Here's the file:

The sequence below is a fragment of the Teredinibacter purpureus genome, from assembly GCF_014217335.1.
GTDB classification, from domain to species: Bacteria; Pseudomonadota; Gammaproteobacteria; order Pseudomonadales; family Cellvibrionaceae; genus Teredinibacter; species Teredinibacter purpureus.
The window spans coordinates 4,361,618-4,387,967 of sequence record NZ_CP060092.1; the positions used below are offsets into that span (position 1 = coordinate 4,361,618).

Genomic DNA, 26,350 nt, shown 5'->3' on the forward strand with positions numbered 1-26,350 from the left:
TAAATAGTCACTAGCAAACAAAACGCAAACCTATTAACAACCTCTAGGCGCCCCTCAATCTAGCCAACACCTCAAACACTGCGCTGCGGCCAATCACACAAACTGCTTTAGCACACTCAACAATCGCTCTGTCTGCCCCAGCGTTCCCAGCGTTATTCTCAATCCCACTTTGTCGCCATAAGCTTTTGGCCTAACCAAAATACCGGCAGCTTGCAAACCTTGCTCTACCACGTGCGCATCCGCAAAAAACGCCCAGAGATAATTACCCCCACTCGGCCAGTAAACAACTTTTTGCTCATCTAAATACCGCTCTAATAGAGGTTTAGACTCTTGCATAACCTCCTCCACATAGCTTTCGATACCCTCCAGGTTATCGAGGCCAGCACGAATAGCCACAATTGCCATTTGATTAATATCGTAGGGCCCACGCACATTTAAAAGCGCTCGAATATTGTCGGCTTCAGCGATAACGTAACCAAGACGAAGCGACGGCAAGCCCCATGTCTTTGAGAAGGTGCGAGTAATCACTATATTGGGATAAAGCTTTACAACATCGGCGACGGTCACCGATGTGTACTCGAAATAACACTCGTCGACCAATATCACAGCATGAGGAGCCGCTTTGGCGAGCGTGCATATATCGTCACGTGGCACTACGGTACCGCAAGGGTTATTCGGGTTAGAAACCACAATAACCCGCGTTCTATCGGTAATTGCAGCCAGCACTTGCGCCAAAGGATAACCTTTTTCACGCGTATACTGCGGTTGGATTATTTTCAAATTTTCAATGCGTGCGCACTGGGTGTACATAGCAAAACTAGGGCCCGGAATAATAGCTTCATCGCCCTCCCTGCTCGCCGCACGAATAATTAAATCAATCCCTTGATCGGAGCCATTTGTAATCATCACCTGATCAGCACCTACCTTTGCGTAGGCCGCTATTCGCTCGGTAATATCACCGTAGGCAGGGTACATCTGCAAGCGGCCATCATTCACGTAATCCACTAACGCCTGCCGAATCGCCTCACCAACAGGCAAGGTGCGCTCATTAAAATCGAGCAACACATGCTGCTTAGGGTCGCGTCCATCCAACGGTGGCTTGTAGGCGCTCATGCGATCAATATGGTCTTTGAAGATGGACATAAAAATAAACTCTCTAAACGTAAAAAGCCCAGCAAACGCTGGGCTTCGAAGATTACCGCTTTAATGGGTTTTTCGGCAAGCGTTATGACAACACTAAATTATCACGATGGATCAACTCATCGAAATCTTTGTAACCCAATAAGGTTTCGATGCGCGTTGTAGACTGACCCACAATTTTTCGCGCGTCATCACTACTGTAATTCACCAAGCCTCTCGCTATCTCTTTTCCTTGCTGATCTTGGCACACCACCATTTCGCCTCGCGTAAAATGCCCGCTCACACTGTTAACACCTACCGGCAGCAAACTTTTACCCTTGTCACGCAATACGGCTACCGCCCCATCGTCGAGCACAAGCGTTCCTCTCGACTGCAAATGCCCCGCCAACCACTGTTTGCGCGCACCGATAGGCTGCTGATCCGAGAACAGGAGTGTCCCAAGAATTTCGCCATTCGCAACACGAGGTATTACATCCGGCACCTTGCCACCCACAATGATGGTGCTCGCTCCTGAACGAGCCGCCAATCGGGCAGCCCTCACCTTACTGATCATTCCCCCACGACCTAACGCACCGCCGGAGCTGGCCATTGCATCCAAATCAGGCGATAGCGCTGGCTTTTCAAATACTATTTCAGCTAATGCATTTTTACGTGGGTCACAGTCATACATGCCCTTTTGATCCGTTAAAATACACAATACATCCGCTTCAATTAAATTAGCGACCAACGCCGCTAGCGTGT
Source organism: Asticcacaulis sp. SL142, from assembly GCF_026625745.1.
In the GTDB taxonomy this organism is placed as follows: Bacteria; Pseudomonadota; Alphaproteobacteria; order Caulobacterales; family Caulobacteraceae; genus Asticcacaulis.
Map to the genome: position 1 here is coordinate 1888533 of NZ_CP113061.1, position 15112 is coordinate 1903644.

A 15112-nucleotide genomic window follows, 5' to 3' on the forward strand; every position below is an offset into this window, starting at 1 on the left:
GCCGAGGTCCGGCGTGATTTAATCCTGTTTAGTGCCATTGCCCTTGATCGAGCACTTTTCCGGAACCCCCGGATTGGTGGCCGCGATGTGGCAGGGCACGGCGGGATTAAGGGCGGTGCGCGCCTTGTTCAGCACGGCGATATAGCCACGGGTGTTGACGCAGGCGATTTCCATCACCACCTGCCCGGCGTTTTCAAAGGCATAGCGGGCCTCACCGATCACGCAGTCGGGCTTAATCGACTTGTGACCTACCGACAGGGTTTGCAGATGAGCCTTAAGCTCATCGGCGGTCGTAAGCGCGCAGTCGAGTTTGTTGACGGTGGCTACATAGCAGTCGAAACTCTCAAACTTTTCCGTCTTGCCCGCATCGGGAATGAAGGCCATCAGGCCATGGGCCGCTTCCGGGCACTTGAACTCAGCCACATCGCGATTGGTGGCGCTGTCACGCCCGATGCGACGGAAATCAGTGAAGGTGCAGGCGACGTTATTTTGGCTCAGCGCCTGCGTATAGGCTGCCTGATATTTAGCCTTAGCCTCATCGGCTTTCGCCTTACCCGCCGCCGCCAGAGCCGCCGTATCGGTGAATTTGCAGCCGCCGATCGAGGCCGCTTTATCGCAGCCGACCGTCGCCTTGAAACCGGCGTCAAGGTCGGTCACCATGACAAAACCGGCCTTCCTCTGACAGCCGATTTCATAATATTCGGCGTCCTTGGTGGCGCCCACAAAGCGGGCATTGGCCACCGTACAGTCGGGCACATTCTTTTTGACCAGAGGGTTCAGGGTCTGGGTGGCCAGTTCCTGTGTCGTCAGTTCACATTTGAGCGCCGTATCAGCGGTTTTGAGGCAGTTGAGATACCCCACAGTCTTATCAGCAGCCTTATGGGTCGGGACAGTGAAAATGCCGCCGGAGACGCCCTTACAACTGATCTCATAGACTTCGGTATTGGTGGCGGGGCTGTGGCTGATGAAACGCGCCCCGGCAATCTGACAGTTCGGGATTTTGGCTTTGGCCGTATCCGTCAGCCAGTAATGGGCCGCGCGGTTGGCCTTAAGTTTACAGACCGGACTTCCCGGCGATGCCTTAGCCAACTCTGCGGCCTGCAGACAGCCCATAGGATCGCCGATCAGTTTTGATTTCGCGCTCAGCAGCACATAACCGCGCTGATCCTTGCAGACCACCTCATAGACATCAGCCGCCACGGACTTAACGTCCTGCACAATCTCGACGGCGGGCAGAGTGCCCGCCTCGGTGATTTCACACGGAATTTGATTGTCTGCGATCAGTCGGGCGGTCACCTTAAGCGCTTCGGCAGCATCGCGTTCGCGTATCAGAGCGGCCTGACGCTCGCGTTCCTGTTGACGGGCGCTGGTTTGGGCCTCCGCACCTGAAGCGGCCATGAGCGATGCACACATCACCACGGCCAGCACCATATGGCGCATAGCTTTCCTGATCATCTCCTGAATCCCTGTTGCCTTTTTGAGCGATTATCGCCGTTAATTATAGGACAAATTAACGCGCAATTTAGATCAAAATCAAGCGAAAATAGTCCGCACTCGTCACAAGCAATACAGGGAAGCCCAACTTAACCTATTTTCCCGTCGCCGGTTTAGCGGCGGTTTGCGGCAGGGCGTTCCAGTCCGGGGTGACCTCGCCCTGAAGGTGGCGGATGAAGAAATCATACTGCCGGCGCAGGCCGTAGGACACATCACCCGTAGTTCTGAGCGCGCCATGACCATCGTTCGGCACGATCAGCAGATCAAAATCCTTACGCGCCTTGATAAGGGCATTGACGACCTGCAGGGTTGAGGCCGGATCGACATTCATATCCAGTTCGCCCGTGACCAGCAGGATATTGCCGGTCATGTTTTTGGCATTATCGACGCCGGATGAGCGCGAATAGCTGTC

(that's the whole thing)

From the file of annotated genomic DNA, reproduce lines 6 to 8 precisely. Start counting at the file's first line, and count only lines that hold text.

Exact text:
Source organism: Asticcacaulis sp. SL142, from assembly GCF_026625745.1.
In the GTDB taxonomy this organism is placed as follows: Bacteria; Pseudomonadota; Alphaproteobacteria; order Caulobacterales; family Caulobacteraceae; genus Asticcacaulis.
Map to the genome: position 1 here is coordinate 1888533 of NZ_CP113061.1, position 15112 is coordinate 1903644.